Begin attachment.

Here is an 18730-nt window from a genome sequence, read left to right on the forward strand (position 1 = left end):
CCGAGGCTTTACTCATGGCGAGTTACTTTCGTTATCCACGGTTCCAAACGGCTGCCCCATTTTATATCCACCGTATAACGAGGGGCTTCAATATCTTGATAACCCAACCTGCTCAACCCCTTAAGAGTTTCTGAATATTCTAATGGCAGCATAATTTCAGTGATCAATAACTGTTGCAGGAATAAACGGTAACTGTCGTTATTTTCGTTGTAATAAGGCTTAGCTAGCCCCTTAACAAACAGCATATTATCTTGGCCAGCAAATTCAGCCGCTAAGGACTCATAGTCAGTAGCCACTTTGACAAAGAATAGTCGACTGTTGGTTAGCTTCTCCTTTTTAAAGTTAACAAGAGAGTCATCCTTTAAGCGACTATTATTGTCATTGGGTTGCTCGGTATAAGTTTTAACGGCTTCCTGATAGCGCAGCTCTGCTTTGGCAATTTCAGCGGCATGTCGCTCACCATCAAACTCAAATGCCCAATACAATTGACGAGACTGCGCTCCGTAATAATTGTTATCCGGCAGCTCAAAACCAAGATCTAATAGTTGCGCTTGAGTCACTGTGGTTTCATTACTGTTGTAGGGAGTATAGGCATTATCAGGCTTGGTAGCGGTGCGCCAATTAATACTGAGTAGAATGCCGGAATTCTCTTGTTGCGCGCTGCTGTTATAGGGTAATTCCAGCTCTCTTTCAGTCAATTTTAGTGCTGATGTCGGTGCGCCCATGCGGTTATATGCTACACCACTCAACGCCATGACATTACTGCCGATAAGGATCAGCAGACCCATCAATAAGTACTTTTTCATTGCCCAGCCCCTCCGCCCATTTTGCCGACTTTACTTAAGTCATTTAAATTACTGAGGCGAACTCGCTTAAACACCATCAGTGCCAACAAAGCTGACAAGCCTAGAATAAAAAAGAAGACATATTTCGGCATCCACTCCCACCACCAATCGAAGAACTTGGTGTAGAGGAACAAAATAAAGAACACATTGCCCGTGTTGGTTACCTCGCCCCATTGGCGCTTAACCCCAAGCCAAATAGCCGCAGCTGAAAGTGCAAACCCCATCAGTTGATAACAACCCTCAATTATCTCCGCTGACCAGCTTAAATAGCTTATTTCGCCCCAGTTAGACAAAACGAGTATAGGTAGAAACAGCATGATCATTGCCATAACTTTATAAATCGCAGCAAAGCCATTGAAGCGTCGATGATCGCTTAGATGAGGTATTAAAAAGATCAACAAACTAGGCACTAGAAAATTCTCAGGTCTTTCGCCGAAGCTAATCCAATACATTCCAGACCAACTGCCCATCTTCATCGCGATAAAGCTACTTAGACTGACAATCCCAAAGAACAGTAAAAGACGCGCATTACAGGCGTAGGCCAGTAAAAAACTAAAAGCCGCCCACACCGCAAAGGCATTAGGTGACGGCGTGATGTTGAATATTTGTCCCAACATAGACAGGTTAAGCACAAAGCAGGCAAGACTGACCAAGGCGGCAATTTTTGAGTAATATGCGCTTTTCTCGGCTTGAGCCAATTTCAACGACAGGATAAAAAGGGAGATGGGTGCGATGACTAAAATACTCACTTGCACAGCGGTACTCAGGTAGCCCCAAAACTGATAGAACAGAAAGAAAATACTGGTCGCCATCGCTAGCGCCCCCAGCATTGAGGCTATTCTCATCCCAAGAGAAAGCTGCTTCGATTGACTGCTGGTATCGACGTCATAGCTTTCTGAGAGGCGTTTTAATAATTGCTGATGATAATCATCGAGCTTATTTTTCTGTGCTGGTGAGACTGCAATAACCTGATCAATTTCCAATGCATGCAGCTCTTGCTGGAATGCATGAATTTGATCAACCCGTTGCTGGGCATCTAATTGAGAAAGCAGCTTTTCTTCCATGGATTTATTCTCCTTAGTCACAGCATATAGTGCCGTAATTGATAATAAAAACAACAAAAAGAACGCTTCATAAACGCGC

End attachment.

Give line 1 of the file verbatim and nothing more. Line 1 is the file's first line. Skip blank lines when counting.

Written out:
Here is an 18730-nt window from a genome sequence, read left to right on the forward strand (position 1 = left end):